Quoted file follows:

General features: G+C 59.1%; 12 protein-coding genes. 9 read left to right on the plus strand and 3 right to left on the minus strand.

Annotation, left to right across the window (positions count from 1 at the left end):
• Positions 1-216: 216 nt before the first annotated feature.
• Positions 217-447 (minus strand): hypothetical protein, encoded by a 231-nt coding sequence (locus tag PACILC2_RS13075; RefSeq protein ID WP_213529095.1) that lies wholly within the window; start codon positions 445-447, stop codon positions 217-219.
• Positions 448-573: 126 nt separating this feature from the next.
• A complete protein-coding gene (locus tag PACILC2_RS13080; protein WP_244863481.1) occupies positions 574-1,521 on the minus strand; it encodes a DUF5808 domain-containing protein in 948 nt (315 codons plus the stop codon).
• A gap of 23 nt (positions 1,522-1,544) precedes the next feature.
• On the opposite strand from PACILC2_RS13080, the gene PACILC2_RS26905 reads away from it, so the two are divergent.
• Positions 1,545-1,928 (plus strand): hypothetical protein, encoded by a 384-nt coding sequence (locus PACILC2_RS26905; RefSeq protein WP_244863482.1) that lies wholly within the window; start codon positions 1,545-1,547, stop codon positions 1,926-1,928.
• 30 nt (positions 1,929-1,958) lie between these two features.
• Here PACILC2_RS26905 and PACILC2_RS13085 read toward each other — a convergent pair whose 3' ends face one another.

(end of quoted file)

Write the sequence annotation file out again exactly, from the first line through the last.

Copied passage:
General features: G+C 59.1%; 12 protein-coding genes. 9 read left to right on the plus strand and 3 right to left on the minus strand.

Annotation, left to right across the window (positions count from 1 at the left end):
• Positions 1-216: 216 nt before the first annotated feature.
• Positions 217-447 (minus strand): hypothetical protein, encoded by a 231-nt coding sequence (locus tag PACILC2_RS13075; RefSeq protein ID WP_213529095.1) that lies wholly within the window; start codon positions 445-447, stop codon positions 217-219.
• Positions 448-573: 126 nt separating this feature from the next.
• A complete protein-coding gene (locus tag PACILC2_RS13080; protein WP_244863481.1) occupies positions 574-1,521 on the minus strand; it encodes a DUF5808 domain-containing protein in 948 nt (315 codons plus the stop codon).
• A gap of 23 nt (positions 1,522-1,544) precedes the next feature.
• On the opposite strand from PACILC2_RS13080, the gene PACILC2_RS26905 reads away from it, so the two are divergent.
• Positions 1,545-1,928 (plus strand): hypothetical protein, encoded by a 384-nt coding sequence (locus PACILC2_RS26905; RefSeq protein WP_244863482.1) that lies wholly within the window; start codon positions 1,545-1,547, stop codon positions 1,926-1,928.
• 30 nt (positions 1,929-1,958) lie between these two features.
• Here PACILC2_RS26905 and PACILC2_RS13085 read toward each other — a convergent pair whose 3' ends face one another.